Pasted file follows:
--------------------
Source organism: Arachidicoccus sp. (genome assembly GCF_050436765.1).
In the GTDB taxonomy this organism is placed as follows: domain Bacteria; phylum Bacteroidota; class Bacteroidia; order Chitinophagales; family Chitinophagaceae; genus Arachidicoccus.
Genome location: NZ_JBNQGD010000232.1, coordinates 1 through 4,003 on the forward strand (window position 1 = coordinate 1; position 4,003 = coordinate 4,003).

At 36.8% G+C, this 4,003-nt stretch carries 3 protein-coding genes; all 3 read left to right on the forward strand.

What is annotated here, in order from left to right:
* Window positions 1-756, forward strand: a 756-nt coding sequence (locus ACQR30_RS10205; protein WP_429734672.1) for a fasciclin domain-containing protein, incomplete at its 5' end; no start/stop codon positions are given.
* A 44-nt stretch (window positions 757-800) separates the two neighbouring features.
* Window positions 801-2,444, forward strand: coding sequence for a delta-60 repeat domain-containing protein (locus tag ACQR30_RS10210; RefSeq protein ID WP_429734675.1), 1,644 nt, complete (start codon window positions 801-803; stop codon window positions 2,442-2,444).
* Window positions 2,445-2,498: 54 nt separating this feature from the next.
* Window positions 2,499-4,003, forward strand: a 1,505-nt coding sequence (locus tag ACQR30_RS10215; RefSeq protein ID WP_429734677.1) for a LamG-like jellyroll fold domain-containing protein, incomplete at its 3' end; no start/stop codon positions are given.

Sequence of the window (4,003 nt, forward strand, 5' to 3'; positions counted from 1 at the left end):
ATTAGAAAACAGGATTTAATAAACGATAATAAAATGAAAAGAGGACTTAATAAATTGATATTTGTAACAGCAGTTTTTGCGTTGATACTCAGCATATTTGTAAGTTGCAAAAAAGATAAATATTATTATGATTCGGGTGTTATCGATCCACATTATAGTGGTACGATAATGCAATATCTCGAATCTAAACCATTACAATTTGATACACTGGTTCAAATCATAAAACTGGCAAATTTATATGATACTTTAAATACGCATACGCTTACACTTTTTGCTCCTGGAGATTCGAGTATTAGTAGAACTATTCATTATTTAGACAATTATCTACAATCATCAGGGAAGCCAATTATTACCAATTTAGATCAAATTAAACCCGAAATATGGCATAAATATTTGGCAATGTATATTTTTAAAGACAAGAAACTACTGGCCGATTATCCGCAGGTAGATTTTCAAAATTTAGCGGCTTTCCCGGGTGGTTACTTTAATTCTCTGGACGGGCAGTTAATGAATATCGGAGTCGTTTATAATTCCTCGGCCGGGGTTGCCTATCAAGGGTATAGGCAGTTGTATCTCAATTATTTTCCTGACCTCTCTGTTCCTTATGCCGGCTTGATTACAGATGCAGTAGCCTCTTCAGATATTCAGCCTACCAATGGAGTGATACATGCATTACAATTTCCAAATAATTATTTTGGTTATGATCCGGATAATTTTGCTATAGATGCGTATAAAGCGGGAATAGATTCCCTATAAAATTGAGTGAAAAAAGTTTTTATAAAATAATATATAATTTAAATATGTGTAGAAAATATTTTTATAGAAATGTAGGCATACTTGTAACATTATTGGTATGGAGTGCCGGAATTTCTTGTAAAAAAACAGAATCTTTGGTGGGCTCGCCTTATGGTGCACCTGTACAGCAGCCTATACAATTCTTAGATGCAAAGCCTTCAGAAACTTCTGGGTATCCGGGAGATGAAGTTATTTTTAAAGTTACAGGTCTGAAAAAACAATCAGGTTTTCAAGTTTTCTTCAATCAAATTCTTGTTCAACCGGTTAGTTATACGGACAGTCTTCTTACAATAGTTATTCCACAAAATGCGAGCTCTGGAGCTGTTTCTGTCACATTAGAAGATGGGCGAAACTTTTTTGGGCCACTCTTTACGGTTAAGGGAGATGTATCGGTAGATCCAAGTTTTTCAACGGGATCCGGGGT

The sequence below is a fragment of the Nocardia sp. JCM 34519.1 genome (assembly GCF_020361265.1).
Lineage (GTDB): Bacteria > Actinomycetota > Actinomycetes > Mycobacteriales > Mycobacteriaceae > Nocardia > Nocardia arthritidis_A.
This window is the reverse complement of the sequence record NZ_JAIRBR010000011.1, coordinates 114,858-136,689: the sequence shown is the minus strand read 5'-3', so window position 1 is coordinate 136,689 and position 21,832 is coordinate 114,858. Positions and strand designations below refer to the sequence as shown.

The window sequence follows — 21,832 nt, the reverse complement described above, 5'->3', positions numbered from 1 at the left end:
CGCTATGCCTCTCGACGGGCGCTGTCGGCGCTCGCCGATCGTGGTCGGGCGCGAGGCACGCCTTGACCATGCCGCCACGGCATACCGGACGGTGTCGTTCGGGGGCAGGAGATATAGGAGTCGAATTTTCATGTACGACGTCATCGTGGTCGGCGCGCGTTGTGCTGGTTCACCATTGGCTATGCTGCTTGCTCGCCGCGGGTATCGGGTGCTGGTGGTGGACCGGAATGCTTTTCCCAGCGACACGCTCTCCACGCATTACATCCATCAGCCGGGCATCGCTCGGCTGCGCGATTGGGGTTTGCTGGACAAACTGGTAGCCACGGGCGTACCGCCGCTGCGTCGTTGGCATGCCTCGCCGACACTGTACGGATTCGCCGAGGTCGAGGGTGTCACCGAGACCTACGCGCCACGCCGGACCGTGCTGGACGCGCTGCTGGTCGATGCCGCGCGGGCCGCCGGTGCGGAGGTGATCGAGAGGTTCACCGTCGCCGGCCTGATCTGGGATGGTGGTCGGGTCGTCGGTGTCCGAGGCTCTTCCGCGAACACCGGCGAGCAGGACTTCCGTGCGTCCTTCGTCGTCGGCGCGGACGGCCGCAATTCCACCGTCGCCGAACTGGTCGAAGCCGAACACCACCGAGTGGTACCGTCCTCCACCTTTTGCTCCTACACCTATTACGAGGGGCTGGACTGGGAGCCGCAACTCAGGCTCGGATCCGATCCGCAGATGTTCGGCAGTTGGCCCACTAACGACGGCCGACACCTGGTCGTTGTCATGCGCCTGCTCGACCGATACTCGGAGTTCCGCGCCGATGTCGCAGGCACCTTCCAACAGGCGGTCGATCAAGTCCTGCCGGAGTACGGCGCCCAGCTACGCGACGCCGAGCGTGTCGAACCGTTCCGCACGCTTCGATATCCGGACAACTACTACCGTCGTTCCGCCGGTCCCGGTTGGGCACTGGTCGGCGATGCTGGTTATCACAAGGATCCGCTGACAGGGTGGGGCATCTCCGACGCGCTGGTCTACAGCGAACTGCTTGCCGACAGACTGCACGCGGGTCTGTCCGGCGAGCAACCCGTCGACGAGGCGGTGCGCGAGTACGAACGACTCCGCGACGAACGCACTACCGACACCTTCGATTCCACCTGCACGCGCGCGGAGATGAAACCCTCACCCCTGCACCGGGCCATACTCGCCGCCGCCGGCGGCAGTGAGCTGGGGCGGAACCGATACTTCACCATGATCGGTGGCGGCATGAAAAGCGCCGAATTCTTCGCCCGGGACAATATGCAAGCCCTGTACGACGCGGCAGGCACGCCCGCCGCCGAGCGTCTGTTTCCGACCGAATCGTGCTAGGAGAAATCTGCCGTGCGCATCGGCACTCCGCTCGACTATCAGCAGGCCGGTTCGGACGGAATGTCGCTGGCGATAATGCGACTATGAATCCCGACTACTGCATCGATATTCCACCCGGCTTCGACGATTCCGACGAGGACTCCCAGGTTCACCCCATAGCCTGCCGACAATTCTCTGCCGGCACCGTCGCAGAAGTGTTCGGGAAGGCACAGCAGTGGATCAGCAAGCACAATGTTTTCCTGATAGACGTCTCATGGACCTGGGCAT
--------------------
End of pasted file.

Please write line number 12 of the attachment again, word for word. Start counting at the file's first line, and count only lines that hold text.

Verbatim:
ATTAGAAAACAGGATTTAATAAACGATAATAAAATGAAAAGAGGACTTAATAAATTGATATTTGTAACAGCAGTTTTTGCGTTGATACTCAGCATATTTGTAAGTTGCAAAAAAGATAAATATTATTATGATTCGGGTGTTATCGATCCACATTATAGTGGTACGATAATGCAATATCTCGAATCTAAACCATTACAATTTGATACACTGGTTCAAATCATAAAACTGGCAAATTTATATGATACTTTAAATACGCATACGCTTACACTTTTTGCTCCTGGAGATTCGAGTATTAGTAGAACTATTCATTATTTAGACAATTATCTACAATCATCAGGGAAGCCAATTATTACCAATTTAGATCAAATTAAACCCGAAATATGGCATAAATATTTGGCAATGTATATTTTTAAAGACAAGAAACTACTGGCCGATTATCCGCAGGTAGATTTTCAAAATTTAGCGGCTTTCCCGGGTGGTTACTTTAATTCTCTGGACGGGCAGTTAATGAATATCGGAGTCGTTTATAATTCCTCGGCCGGGGTTGCCTATCAAGGGTATAGGCAGTTGTATCTCAATTATTTTCCTGACCTCTCTGTTCCTTATGCCGGCTTGATTACAGATGCAGTAGCCTCTTCAGATATTCAGCCTACCAATGGAGTGATACATGCATTACAATTTCCAAATAATTATTTTGGTTATGATCCGGATAATTTTGCTATAGATGCGTATAAAGCGGGAATAGATTCCCTATAAAATTGAGTGAAAAAAGTTTTTATAAAATAATATATAATTTAAATATGTGTAGAAAATATTTTTATAGAAATGTAGGCATACTTGTAACATTATTGGTATGGAGTGCCGGAATTTCTTGTAAAAAAACAGAATCTTTGGTGGGCTCGCCTTATGGTGCACCTGTACAGCAGCCTATACAATTCTTAGATGCAAAGCCTTCAGAAACTTCTGGGTATCCGGGAGATGAAGTTATTTTTAAAGTTACAGGTCTGAAAAAACAATCAGGTTTTCAAGTTTTCTTCAATCAAATTCTTGTTCAACCGGTTAGTTATACGGACAGTCTTCTTACAATAGTTATTCCACAAAATGCGAGCTCTGGAGCTGTTTCTGTCACATTAGAAGATGGGCGAAACTTTTTTGGGCCACTCTTTACGGTTAAGGGAGATGTATCGGTAGATCCAAGTTTTTCAACGGGATCCGGGGT